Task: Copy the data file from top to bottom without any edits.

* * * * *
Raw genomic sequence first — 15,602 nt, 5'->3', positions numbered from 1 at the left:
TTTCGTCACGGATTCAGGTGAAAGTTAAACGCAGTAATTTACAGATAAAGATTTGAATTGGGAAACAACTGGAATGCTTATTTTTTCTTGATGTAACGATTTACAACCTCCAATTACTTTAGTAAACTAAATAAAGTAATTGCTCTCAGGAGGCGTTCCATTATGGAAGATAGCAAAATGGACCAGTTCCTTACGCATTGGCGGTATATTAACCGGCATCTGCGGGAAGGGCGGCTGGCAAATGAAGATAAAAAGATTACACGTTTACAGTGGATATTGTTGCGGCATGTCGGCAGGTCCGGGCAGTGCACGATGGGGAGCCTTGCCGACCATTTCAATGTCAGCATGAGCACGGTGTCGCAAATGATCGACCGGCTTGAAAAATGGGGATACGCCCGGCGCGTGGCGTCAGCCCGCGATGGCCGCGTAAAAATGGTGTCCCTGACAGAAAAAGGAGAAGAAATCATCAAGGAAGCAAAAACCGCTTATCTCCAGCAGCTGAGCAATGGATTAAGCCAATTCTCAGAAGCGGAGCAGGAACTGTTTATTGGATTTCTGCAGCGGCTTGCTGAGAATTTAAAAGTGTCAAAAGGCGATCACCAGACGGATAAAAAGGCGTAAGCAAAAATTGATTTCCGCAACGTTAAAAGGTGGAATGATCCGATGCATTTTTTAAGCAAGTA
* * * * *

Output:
Raw genomic sequence first — 15,602 nt, 5'->3', positions numbered from 1 at the left:
TTTCGTCACGGATTCAGGTGAAAGTTAAACGCAGTAATTTACAGATAAAGATTTGAATTGGGAAACAACTGGAATGCTTATTTTTTCTTGATGTAACGATTTACAACCTCCAATTACTTTAGTAAACTAAATAAAGTAATTGCTCTCAGGAGGCGTTCCATTATGGAAGATAGCAAAATGGACCAGTTCCTTACGCATTGGCGGTATATTAACCGGCATCTGCGGGAAGGGCGGCTGGCAAATGAAGATAAAAAGATTACACGTTTACAGTGGATATTGTTGCGGCATGTCGGCAGGTCCGGGCAGTGCACGATGGGGAGCCTTGCCGACCATTTCAATGTCAGCATGAGCACGGTGTCGCAAATGATCGACCGGCTTGAAAAATGGGGATACGCCCGGCGCGTGGCGTCAGCCCGCGATGGCCGCGTAAAAATGGTGTCCCTGACAGAAAAAGGAGAAGAAATCATCAAGGAAGCAAAAACCGCTTATCTCCAGCAGCTGAGCAATGGATTAAGCCAATTCTCAGAAGCGGAGCAGGAACTGTTTATTGGATTTCTGCAGCGGCTTGCTGAGAATTTAAAAGTGTCAAAAGGCGATCACCAGACGGATAAAAAGGCGTAAGCAAAAATTGATTTCCGCAACGTTAAAAGGTGGAATGATCCGATGCATTTTTTAAGCAAGTA